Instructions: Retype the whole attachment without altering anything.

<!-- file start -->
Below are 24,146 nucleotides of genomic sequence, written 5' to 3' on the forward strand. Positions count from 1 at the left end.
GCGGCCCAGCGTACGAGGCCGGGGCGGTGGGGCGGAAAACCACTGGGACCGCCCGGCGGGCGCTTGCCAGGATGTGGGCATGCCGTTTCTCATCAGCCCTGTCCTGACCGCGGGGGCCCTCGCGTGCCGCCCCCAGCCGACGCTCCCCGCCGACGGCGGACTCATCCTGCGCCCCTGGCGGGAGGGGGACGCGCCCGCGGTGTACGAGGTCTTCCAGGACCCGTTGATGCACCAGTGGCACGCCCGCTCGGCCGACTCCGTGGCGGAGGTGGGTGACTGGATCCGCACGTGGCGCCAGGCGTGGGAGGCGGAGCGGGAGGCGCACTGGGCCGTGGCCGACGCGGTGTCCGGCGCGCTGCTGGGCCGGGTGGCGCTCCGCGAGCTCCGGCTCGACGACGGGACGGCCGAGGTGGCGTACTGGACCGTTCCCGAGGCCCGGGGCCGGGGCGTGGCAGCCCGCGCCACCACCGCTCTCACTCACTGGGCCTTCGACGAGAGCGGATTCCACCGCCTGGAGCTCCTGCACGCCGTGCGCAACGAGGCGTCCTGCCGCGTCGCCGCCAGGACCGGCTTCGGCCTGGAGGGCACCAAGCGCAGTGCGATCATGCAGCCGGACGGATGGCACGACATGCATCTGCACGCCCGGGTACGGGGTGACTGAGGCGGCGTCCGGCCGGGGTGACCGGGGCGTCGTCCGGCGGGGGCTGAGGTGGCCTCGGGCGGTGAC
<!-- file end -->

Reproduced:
Below are 24,146 nucleotides of genomic sequence, written 5' to 3' on the forward strand. Positions count from 1 at the left end.
GCGGCCCAGCGTACGAGGCCGGGGCGGTGGGGCGGAAAACCACTGGGACCGCCCGGCGGGCGCTTGCCAGGATGTGGGCATGCCGTTTCTCATCAGCCCTGTCCTGACCGCGGGGGCCCTCGCGTGCCGCCCCCAGCCGACGCTCCCCGCCGACGGCGGACTCATCCTGCGCCCCTGGCGGGAGGGGGACGCGCCCGCGGTGTACGAGGTCTTCCAGGACCCGTTGATGCACCAGTGGCACGCCCGCTCGGCCGACTCCGTGGCGGAGGTGGGTGACTGGATCCGCACGTGGCGCCAGGCGTGGGAGGCGGAGCGGGAGGCGCACTGGGCCGTGGCCGACGCGGTGTCCGGCGCGCTGCTGGGCCGGGTGGCGCTCCGCGAGCTCCGGCTCGACGACGGGACGGCCGAGGTGGCGTACTGGACCGTTCCCGAGGCCCGGGGCCGGGGCGTGGCAGCCCGCGCCACCACCGCTCTCACTCACTGGGCCTTCGACGAGAGCGGATTCCACCGCCTGGAGCTCCTGCACGCCGTGCGCAACGAGGCGTCCTGCCGCGTCGCCGCCAGGACCGGCTTCGGCCTGGAGGGCACCAAGCGCAGTGCGATCATGCAGCCGGACGGATGGCACGACATGCATCTGCACGCCCGGGTACGGGGTGACTGAGGCGGCGTCCGGCCGGGGTGACCGGGGCGTCGTCCGGCGGGGGCTGAGGTGGCCTCGGGCGGTGAC